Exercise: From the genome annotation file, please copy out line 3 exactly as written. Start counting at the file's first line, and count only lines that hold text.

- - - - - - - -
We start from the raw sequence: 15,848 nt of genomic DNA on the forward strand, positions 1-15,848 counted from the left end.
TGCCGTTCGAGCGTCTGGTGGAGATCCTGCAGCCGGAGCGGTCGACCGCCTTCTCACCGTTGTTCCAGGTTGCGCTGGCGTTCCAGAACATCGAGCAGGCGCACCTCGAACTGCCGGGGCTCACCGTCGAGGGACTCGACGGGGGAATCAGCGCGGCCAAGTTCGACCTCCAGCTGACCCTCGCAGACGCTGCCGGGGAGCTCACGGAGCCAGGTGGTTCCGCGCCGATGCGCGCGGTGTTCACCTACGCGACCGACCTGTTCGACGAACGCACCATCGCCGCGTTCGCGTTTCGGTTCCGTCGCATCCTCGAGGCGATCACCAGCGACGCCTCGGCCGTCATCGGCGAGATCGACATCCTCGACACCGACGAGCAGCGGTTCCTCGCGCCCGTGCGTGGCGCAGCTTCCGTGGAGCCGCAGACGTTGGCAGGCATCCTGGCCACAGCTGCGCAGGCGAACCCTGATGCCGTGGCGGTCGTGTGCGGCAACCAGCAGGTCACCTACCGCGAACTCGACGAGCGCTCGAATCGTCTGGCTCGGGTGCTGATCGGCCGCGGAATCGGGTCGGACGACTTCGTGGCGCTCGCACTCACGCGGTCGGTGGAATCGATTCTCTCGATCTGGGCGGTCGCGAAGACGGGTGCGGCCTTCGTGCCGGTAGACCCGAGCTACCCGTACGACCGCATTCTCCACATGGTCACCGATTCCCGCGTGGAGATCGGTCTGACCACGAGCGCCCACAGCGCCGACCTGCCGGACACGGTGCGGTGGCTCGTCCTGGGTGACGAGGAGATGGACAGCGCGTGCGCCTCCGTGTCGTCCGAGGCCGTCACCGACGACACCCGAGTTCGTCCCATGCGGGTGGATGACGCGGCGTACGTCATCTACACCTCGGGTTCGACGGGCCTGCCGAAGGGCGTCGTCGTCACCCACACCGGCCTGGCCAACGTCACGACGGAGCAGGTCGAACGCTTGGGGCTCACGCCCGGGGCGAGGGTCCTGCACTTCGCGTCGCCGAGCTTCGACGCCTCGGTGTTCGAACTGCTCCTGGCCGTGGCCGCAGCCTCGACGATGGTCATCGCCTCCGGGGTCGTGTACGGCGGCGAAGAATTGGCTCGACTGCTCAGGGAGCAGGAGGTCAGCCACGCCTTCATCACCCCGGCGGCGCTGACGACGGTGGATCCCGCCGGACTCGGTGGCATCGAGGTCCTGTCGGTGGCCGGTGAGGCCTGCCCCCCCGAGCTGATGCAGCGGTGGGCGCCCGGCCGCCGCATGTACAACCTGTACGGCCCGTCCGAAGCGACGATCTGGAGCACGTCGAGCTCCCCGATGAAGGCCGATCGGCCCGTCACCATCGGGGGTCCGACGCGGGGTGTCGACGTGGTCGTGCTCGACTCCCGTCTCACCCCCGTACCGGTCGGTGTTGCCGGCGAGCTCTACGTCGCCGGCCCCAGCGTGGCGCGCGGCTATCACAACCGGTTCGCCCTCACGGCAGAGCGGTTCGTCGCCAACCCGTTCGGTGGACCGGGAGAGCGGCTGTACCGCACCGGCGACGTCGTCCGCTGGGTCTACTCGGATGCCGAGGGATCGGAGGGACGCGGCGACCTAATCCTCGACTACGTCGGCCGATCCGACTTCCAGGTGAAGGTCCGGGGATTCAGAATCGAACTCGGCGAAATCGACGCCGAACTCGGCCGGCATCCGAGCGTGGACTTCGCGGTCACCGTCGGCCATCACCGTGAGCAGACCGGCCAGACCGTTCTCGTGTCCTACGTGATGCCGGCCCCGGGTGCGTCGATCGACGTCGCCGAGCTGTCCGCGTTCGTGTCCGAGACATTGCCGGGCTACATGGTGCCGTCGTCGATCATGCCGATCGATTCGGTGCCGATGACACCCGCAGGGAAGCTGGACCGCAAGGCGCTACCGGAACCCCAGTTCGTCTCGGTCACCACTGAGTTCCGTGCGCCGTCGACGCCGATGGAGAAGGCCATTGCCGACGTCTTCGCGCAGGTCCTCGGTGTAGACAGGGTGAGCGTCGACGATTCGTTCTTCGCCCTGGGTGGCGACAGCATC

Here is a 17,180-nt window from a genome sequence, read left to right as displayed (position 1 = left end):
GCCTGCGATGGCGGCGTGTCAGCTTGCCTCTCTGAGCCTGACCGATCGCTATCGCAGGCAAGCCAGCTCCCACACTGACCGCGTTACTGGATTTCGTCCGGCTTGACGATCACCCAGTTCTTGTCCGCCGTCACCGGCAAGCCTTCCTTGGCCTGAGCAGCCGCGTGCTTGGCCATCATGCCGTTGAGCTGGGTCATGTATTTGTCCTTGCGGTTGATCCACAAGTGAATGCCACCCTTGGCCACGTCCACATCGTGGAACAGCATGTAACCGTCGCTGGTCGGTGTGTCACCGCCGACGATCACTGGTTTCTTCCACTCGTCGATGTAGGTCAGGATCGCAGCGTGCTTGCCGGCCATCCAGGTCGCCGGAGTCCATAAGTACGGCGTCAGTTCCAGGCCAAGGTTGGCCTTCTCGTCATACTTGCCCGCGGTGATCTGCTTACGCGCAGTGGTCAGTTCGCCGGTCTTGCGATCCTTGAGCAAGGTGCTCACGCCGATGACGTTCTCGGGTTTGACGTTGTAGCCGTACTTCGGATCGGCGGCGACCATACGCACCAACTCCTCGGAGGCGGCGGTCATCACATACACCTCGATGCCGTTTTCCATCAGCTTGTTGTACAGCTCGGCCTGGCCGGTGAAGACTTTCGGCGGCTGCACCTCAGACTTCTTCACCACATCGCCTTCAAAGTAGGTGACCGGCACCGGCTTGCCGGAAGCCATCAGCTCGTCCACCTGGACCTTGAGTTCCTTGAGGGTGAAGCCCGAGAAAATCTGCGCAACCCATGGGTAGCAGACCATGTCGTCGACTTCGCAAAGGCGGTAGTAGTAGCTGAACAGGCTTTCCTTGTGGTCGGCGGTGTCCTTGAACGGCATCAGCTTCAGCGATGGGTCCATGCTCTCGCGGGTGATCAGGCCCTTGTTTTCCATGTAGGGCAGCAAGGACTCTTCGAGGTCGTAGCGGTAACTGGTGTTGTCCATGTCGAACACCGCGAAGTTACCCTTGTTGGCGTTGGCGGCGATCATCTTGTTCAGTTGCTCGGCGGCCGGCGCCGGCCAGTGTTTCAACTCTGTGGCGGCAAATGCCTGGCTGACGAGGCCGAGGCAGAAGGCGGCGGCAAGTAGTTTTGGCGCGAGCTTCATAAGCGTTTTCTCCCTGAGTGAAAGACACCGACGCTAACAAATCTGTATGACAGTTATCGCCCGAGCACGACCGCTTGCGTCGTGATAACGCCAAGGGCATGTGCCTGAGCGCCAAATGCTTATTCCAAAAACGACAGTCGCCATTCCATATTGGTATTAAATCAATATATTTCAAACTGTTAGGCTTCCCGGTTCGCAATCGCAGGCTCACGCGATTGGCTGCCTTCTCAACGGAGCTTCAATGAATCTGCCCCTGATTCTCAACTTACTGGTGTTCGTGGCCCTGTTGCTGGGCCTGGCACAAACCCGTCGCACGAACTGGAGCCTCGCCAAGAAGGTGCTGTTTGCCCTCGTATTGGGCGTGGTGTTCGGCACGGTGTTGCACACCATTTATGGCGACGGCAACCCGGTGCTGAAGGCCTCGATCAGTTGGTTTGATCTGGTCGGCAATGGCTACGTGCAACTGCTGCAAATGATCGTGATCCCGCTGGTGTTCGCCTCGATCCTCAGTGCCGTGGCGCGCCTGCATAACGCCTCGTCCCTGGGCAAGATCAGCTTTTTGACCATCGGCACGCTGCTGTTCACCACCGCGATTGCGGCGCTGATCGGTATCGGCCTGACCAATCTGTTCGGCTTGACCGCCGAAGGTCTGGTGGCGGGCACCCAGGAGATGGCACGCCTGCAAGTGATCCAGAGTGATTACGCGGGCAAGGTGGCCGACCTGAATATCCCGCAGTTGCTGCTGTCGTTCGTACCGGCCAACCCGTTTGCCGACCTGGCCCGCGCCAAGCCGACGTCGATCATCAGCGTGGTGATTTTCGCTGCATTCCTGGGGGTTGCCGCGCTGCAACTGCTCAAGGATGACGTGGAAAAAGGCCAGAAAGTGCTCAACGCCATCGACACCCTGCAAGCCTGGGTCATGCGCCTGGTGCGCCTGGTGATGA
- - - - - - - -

Here is a 17,180-nt window from a genome sequence, read left to right as displayed (position 1 = left end):